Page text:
Researchers at the University of York, found that the combination of acupuncture or counseling with usual care benefited patients who had been suffering form recurrent depression after three months of treatment.
Scientists who learned about the study have complained that there is not enough evidence to liken the two non-drug therapies to improvements.
Lead author Dr Hugh MacPherson said in a statement: "Although these findings are encouraging, our study does not identify which aspects of acupuncture and counseling are likely to be most beneficial to patients, nor does it provide information about the effectiveness of acupuncture or counseling, compared with usual care, for patients with mild depression."
During the trial, patients with depression were randomly assigned to receive either 12 weekly sessions of acupuncture plus usual care (302 patients), or 12 weekly sessions of counseling plus usual care (302 patients), or usual care alone (151 patients).
Results showed that groups that received acupuncture and counseling showed a significant reduction in average depression scores at three months, compared to the group that received usual care alone.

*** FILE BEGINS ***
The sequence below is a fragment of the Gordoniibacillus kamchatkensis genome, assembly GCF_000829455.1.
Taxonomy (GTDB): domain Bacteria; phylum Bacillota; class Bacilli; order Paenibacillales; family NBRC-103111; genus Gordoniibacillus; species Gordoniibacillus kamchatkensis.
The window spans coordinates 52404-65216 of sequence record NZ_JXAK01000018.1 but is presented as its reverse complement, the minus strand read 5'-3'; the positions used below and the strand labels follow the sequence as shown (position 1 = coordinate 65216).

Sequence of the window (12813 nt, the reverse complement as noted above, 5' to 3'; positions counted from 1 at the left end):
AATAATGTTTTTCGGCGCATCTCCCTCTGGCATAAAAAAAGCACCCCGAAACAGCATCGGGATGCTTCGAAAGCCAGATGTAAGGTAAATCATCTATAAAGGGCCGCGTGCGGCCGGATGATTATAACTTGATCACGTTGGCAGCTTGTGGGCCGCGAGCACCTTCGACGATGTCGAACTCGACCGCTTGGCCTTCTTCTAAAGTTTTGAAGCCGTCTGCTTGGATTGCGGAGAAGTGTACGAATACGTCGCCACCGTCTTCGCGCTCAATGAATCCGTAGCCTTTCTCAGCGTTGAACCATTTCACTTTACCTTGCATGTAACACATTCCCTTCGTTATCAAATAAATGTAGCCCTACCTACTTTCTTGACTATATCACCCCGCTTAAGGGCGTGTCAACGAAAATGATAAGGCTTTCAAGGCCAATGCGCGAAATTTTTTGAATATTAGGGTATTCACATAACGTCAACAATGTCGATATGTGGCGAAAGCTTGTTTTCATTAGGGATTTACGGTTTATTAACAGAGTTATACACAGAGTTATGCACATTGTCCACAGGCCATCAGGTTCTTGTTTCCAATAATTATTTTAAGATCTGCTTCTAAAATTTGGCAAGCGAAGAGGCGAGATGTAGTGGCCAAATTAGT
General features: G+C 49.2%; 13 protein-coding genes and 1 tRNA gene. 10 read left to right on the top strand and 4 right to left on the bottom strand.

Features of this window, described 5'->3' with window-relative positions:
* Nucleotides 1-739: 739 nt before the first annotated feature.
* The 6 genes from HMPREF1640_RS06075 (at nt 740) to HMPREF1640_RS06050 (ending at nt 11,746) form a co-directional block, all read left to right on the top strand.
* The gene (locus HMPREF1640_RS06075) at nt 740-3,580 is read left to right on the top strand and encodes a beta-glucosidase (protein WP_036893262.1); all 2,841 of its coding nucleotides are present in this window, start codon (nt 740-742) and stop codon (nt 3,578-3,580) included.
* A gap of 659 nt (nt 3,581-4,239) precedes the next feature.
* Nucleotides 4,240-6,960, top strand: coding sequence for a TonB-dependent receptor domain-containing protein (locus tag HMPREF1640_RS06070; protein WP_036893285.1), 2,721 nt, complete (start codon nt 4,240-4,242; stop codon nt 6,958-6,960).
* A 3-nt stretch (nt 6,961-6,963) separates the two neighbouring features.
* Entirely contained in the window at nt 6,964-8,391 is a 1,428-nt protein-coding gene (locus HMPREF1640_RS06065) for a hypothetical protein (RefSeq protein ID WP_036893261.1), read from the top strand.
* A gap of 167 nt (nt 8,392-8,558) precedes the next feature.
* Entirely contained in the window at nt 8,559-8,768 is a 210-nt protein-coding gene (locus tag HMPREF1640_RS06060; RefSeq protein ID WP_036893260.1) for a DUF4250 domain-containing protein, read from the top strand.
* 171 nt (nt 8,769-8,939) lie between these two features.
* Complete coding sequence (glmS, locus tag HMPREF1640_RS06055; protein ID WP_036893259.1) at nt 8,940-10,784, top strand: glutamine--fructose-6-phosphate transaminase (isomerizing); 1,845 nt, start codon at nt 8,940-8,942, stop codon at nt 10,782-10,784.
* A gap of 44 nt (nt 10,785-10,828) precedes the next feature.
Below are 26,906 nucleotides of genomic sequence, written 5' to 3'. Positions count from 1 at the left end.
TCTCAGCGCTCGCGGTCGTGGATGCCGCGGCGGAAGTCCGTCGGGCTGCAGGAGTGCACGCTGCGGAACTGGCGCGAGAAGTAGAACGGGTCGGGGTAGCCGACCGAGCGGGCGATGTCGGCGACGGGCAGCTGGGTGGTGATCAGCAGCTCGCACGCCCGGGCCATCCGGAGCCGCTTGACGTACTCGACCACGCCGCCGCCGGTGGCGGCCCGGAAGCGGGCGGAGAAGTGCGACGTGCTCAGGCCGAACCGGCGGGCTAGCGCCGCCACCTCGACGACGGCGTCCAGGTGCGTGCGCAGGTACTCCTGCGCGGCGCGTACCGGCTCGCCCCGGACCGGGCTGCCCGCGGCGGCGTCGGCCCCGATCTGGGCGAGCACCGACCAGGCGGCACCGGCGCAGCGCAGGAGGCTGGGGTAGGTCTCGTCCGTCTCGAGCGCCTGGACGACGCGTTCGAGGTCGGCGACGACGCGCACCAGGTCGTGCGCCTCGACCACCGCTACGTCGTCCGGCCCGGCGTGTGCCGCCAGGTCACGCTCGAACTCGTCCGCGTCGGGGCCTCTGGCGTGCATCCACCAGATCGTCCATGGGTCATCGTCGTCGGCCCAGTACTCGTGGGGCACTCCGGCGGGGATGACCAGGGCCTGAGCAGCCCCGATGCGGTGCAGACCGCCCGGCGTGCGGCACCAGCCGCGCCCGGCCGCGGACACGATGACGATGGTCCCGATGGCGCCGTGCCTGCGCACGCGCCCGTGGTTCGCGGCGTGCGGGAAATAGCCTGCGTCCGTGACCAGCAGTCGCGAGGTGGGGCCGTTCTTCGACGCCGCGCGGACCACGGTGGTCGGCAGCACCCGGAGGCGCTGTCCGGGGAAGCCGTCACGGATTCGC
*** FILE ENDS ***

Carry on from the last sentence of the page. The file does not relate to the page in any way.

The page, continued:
There was no significant difference in the scores between the group that received acupuncture, and the group that received counseling.
While testing at 9 and 12 months there was no longer a difference between the scores in either of the three groups.
"To our knowledge, our study is the first to rigorously evaluate the clinical and economic impact of acupuncture and counseling for patients in primary care who are representative of those who continue to experience depression in primary care," MacPherson said.
"We have provided evidence that acupuncture versus usual care and counseling versus usual care are both associated with a significant reduction in symptoms of depression in the short to medium term, and are not associated with serious adverse events. "
The study was published this week in PLOS Medicine.
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